This is a website that shows all the effective ways they use to build fish ponds. Casey and her team have been building fish ponds and has an optimal, sure fire, and economical way which is beneficial not only for your pond and fish but for you as well. Visit their site to learn how to create a tranquil space for you and your family. You can always sign up for the 10 part email course for free tips and information on your Koi fish and Koi pond.

Everyone should be able to have a peaceful place where they can relax. The stress of everyday life puts so many demands on you, you need to have a place to refresh, to build your energy back up. A Koi pond is a tranquil spot where you can go to get away from it all. Everyone needs somewhere that will take you back to nature, your Koi pond will be that serene place for you.

Whether you are a Koi Hobbyist or new to the Koi world this website will show you not only how to keep you pond, fish, and plants healthy and thriving, but to create the best tranquil space for you.

Article Source: http://EzineArticles.com/?expert=Casey_L_Lane


Crystal Clear Water

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Koi Pond Equipment - How to Keep the Water Crystal Clear

It is every Koi fish owner’s dream to have healthy Koi swimming in crystal clear water. But how to do that has always been a challenge. There are a few pieces of equipment that will help you in your quest for that elusive perfectly clear water.

First there is the ozone unit. Ozone has been used in aquariums for some time but its use in Koi ponds is relatively new. Ozone is created by passing air through a high voltage electrical discharge. The result is oxygen with extra atom. This extra atom of oxygen is easily detached and in the process has a powerful disinfectant effect, killing any living organisms in the water nearby. Clearly ozone is dangerous for the Koi and can never be allowed in the pond. In using this equipment water is fed into the ozone unit and treated. It is then returned to the pond free of disease, bacteria and parasites and with improved water clarity. Unfortunately these systems are very expensive and out of the reach of most owners. But they are something that should be investigated and may be added as you can afford them.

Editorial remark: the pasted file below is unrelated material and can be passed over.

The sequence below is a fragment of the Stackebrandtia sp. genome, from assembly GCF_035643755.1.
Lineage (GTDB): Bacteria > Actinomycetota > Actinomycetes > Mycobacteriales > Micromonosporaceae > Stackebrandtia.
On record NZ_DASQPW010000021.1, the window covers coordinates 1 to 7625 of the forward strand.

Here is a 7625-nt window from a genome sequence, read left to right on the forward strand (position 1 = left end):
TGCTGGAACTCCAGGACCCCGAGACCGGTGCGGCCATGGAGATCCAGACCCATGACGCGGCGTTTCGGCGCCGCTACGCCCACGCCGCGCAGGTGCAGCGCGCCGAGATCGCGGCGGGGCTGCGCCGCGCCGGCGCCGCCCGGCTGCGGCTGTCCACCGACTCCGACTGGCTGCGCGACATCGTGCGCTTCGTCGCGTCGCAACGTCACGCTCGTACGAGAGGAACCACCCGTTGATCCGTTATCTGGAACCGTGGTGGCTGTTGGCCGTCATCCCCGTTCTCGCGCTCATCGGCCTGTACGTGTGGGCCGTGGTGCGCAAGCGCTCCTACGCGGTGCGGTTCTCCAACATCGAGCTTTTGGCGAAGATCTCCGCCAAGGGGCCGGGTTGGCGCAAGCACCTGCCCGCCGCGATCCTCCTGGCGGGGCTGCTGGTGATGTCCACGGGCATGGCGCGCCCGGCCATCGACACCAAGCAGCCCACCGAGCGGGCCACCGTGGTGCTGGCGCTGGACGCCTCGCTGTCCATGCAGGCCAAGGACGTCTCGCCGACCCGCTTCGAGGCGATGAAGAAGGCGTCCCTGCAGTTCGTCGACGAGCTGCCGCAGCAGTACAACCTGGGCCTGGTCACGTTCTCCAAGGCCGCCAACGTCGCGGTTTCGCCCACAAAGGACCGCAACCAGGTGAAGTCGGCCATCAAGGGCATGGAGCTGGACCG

Another option for improving water quality and clarity is the UV clarifier. These units help to keep the water clear of single-celled algae that flourishes in sunlight and high levels of nitrates and phosphates. The UV clarifier radiates ultraviolet light causing the algae to collapse and decay. This unit is not a UV sterilizer that is commonly used in aquariums. The clarifier allows a higher volume of water to pass over the light where as a sterilizer lets a smaller volume of water pass closer to the light to receive a high dose of UV light. These are far less expensive than ozone units but aren’t a substitute. They do different things but can both help to provide clearer, cleaner water.

A third option is the use of a variety of “water polishing” units. Traditionally this was done by passing the water through a sand filter after the last main filter stage before the water was returned to the pond. Today there is a more cost effective way to accomplish this using a canister device containing a series sieve plates designed to capture extremely fine particles.

Consider these options as you look for ways to get that extra water clarity in you pond. It will make a real difference and greatly enhance the enjoyment you get from your fish.

John Stoner is an author and Koi Fish Enthusiast. Learn more about Koi pond care and get many other tips in his latest book on Koi care

Article Source: http://EzineArticles.com/?expert=John_C_Stoner


Green Water Problem

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Green Pond Care - Natural Solutions To Green Water Pond Problems

When you hear the term “green pond care” your first thought is probably, “yeah, I know all about green ponds”! But do you know why the pond water looks like a green pea soup? The answer is that age old problem called pond algae.

Algae in ponds is nothing new, heck it probably dates back to the stone age or before, but the bottom line is, it can affect any size of pond, from the smallest backyard varieties to the largest of multi-acre lakes. You’ll even find some species of it in the ocean.